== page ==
Headline inflation rose in September to 6.7 percent year-on-year from 6.4 percent in the previous month. The year-to-date average of 5.0 percent is above the Government’s announced inflation target range of 3.0 percent ± 1.0 percentage point for 2018. By contrast, core inflation—which excludes selected volatile food and energy items to measure underlying price pressures—eased to 4.7 percent in September from 4.8 percent in the previous month. Likewise, month-on-month seasonally-adjusted headline inflation slowed down to 0.8 percent in September from 0.9 percent in August.
Inflation in September continued to be driven by supply-side factors as food prices remained elevated. Rice inflation rose to double-digit rates in September due to tightness in domestic supply amid the ongoing lean season and weather-related disruptions. Likewise, inflation for food commodities such as meat, fish, and vegetables also increased during the month. On the other hand, non-food inflation slowed down for the second consecutive month as electricity rates declined due to lower generation and transmission charges. At the same time, inflation for education remained negative in September following the implementation of the free tuition program of the government for the public tertiary level.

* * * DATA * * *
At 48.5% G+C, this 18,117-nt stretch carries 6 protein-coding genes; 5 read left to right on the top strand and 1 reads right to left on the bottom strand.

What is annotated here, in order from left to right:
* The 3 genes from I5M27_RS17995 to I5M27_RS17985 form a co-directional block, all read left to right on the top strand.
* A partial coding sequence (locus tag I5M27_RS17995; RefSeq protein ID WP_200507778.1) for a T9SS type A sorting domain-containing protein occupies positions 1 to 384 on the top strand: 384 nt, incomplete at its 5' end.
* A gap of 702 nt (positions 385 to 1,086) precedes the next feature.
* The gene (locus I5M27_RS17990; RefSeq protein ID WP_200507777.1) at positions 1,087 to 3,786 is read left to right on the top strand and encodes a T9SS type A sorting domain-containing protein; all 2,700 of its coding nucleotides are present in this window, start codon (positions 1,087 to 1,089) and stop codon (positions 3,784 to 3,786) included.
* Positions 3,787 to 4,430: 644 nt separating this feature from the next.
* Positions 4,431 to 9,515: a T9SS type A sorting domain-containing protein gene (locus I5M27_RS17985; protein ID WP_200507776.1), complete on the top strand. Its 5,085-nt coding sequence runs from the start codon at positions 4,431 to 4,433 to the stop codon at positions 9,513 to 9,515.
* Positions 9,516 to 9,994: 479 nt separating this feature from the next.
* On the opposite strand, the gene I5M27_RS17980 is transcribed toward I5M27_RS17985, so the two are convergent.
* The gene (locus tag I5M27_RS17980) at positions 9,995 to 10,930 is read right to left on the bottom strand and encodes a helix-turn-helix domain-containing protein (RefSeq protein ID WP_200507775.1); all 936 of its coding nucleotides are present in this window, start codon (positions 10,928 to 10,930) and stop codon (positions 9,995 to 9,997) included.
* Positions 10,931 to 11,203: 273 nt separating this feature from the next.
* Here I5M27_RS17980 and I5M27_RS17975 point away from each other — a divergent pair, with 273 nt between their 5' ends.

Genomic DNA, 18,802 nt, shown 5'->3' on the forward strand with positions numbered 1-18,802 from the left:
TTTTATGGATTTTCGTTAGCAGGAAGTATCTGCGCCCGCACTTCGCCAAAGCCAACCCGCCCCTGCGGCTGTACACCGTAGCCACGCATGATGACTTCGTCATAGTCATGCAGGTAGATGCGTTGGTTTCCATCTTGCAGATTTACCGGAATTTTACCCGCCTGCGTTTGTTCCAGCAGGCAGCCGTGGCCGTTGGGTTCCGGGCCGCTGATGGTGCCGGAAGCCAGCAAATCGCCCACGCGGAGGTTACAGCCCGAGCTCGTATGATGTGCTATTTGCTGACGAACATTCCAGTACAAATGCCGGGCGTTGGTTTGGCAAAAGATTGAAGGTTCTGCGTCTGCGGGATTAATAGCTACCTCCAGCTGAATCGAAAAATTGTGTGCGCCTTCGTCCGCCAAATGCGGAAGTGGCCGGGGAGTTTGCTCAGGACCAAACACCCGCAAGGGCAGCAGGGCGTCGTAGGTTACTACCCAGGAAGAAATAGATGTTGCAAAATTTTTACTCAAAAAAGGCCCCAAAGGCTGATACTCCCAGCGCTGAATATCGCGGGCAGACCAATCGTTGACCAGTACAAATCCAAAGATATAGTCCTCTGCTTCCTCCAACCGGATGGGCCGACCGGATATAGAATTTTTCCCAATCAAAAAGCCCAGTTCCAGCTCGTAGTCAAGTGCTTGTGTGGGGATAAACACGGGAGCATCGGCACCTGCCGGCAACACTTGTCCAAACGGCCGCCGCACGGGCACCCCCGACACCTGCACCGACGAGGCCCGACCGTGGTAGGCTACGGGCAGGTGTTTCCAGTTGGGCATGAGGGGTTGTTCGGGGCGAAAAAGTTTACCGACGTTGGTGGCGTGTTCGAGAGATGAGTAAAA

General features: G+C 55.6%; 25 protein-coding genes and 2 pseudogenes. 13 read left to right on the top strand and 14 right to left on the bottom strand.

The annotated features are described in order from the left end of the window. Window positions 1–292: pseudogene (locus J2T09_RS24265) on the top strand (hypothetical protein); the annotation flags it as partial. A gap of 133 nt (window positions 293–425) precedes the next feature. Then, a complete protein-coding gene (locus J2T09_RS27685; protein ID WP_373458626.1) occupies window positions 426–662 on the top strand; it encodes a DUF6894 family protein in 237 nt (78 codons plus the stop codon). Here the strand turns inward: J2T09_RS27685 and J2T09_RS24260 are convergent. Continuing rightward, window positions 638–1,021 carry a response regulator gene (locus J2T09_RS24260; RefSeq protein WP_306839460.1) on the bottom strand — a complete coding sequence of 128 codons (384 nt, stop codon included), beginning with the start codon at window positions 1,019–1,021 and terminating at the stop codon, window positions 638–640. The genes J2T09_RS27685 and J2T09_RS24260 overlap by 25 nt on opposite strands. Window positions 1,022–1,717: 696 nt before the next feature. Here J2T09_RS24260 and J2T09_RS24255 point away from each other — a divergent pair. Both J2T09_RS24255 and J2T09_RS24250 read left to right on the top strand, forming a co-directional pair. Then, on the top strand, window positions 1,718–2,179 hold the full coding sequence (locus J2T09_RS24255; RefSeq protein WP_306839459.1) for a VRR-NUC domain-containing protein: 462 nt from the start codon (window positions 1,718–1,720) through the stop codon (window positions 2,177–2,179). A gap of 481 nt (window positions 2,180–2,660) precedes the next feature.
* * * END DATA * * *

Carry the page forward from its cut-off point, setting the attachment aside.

The latest inflation reading is in line with the BSP’s assessment of future inflation path, which suggests that, in the absence of further shocks, inflation may have peaked in the third quarter of 2018, and is expected to decelerate in 2019 and 2020. Nevertheless, the BSP remains vigilant in assessing evolving inflationary conditions in order to ensure that the monetary policy stance remains consistent with its price stability mandate. At the same time, the BSP continues to support the various non-monetary interventions of the National Government that will further mitigate the impact of supply-side factors on consumer prices.